So, what does this psalm have to do with the coming of Jesus the Messiah? Well, read with me the following event as recorded in Matthew’s Gospel under the title, “The triumphal Entry” (or known later as Palm Sunday):
As they approached Jerusalem and came to Bethphage on the Mount of Olives, Jesus sent two disciples, 2 saying to them, “Go to the village ahead of you, and at once you will find a donkey tied there, with her colt by her. Untie them and bring them to me. 3 If anyone says anything to you, say that the Lord needs them, and he will send them right away.”
4 This took place to fulfill what was spoken through the prophet [written 500 years BC – found in Zechariah 9:9]:
5 “Say to Daughter Zion,
‘See, your king comes to you,
gentle and riding on a donkey,
and on a colt, the foal of a donkey.’”
6 The disciples went and did as Jesus had instructed them. 7 They brought the donkey and the colt and placed their cloaks on them for Jesus to sit on. 8 A very large crowd spread their cloaks on the road, while others cut branches from the trees and spread them on the road. 9 The crowds that went ahead of him and those that followed shouted,
“Hosanna to the Son of David!” [‘hosanna’ is a Hebrew expression meaning ‘Save, we pray’]
“Blessed is he who comes in the name of the Lord!” [as found in Psalm 118:25-26 **]
“Hosannain the highest heaven!”
10 When Jesus entered Jerusalem, the whole city was stirred and asked, “Who is this?”
11 The crowds answered, “This is Jesus, the prophet from Nazareth in Galilee.” (Matthew 21:1-11)
The verses quoted above** being:
25 Lord, save us!
Lord, grant us success!
26 Blessed is he who comes in the name of the Lord.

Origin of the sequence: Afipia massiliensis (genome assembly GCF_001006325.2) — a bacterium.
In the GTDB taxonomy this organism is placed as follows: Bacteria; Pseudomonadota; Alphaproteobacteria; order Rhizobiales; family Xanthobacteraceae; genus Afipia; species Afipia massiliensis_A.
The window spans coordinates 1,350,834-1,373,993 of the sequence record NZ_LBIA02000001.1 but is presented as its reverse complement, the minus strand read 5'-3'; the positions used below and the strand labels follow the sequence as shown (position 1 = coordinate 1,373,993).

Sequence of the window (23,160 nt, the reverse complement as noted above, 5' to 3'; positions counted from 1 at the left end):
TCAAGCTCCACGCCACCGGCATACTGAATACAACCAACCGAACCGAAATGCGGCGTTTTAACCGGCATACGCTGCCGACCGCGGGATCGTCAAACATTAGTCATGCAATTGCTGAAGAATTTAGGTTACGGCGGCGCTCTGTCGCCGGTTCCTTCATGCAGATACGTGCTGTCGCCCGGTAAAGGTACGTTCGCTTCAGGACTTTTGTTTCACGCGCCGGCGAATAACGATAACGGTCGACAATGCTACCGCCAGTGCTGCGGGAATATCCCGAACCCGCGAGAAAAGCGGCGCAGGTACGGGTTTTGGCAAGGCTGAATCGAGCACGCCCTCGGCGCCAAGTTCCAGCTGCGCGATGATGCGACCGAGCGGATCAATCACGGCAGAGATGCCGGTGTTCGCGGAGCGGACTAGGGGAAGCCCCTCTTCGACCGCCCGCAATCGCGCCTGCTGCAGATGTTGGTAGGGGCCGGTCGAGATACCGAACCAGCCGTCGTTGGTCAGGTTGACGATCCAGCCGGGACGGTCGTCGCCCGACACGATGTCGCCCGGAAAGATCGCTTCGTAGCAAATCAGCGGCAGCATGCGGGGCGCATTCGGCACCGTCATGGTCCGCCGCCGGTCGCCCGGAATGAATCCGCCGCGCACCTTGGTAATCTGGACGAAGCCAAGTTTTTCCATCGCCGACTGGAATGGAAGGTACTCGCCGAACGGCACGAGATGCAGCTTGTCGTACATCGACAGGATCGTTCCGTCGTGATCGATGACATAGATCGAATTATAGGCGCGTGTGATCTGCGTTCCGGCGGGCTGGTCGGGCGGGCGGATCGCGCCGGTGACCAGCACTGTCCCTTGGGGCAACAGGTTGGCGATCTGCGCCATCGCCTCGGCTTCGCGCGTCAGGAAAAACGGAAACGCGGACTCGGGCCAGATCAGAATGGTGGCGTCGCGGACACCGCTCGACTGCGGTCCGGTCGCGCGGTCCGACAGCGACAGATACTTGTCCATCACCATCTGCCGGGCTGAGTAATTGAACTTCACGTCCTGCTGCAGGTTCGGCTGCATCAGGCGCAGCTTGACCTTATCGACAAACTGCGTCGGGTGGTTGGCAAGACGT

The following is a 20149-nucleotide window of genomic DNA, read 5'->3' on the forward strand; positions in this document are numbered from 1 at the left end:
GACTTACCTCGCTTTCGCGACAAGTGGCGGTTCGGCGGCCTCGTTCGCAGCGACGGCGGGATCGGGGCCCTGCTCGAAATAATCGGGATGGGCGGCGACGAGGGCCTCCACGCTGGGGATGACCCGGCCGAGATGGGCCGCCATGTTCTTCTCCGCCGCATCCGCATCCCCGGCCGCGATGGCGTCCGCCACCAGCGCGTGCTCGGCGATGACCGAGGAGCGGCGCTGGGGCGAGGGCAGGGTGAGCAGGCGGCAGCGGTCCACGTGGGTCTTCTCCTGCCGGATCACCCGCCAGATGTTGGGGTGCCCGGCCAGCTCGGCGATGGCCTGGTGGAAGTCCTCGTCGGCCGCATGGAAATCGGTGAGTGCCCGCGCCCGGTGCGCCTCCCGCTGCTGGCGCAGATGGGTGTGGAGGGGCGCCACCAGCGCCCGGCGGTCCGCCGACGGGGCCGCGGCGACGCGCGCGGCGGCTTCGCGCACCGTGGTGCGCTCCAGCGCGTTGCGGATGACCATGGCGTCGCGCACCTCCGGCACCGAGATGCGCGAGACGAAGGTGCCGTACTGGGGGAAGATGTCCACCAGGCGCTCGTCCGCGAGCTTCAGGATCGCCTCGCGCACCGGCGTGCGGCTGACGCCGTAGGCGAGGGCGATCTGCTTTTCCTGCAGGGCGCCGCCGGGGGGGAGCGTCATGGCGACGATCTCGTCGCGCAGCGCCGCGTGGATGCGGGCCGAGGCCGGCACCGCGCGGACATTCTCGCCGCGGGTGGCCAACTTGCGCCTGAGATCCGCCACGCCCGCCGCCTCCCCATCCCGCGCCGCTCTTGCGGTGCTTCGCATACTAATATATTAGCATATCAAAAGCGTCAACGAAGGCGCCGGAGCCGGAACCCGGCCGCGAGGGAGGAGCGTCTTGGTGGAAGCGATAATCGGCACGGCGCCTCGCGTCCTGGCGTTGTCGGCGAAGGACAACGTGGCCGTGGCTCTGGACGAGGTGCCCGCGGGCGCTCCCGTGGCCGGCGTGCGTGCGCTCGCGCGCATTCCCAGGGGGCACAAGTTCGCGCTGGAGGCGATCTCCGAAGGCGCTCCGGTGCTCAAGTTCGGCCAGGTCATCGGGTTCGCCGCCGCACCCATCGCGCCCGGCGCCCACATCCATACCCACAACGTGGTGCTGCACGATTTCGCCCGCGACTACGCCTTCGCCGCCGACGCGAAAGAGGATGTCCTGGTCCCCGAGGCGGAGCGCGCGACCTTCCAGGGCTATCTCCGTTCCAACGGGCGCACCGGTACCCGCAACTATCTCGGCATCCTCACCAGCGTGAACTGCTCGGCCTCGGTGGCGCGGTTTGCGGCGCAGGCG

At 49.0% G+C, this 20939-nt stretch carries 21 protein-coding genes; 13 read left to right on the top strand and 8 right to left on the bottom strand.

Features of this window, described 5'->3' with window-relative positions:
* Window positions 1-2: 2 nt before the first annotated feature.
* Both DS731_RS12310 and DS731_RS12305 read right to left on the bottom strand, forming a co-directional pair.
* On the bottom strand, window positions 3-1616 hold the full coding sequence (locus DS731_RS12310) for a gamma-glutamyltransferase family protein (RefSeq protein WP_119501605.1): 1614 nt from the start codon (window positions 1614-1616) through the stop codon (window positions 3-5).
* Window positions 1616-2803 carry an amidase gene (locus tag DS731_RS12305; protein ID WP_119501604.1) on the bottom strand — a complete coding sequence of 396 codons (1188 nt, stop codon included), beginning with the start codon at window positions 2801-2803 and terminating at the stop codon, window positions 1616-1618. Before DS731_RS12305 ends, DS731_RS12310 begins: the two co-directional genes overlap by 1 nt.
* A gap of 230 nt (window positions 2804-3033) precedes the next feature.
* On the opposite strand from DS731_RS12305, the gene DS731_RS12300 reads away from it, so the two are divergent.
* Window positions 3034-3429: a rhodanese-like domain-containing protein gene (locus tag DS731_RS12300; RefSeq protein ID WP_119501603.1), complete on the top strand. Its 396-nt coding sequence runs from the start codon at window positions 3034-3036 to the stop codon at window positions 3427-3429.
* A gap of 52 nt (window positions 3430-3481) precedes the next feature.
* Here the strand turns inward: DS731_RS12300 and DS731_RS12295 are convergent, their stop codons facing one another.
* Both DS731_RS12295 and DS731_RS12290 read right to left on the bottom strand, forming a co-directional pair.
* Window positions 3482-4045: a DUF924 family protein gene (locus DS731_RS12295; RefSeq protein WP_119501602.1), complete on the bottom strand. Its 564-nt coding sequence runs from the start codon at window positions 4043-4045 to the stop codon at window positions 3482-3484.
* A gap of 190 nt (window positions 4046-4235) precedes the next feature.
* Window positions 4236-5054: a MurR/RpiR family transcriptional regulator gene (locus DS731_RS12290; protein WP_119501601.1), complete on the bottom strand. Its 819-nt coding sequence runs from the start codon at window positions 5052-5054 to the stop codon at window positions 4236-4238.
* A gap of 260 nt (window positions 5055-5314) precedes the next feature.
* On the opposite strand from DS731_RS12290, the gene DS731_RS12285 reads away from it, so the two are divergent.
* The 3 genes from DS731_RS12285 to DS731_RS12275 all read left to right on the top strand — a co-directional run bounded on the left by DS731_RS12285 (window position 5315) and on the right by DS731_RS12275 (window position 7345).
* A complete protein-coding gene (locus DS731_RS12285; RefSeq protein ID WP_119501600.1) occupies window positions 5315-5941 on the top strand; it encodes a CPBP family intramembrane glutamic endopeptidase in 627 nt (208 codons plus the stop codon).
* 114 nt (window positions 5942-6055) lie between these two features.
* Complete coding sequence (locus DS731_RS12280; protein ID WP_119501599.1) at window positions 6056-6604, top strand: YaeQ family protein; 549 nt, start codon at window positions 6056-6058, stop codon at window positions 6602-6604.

From the house of the Lord we bless you.
These words were chanted as the crowds of worshippers, with boughs [or palms] in hand, join[ed] in the festal procession upto the horns of the altar. (v. 27b)
On his commentary on Psalm 118, Wilcock writes concerning vv. 25-26:
“Parts of these verses were the very words of [the crowd] on the first Palm Sunday [as recorded above in Matthew’s Gospel] … ‘Hosanna’… ‘Blessed is he who comes in the Name of the Lord!’ In this case there was no doubt at all who ’he’ was… the whole of the psalm was coming true before their eyes. The next day he would take his enemies back to verses 22-23… The stone the builders rejected has become the capstone [or cornerstone], and make it crystal clear that what had happened to Israel – so often in Old Testament times rejected, yet vindicated by God – was about to happen o him. He was himself the Stone, the true Israel. He was the Righteous One, entering the gate (v. 20). Once he had suffered for their sins, he and all his people would not die but live (v. 17). Once he had risen, he would claim authority over all the nations (vv. 10-12) His love endures forever (vv. 1, 29)” (# 5)
Yet another example of prophetic literature in the Old Testament speaking of the coming of Jesus as the Lord our Righteous Saviour (Jeremiah 23:6b). Therefore, considering all that Jesus has accomplished for us, along with the psalmist, let us proclaim:
23 the Lord has done this,
and it is marvelous in our eyes.
24 The Lord has done it this very day;
let us rejoice today and be glad.
And say with confidence:
28 You are my God, and I will praise you;
you are my God, and I will exalt you…
6 The Lord is with me; I will not be afraid.
What can mere mortals do to me?
7 The Lord is with me; he is my helper.
I look in triumph on my enemies.
And all together:
Give thanks to the Lord, for he is good;
his love endures forever. Amen.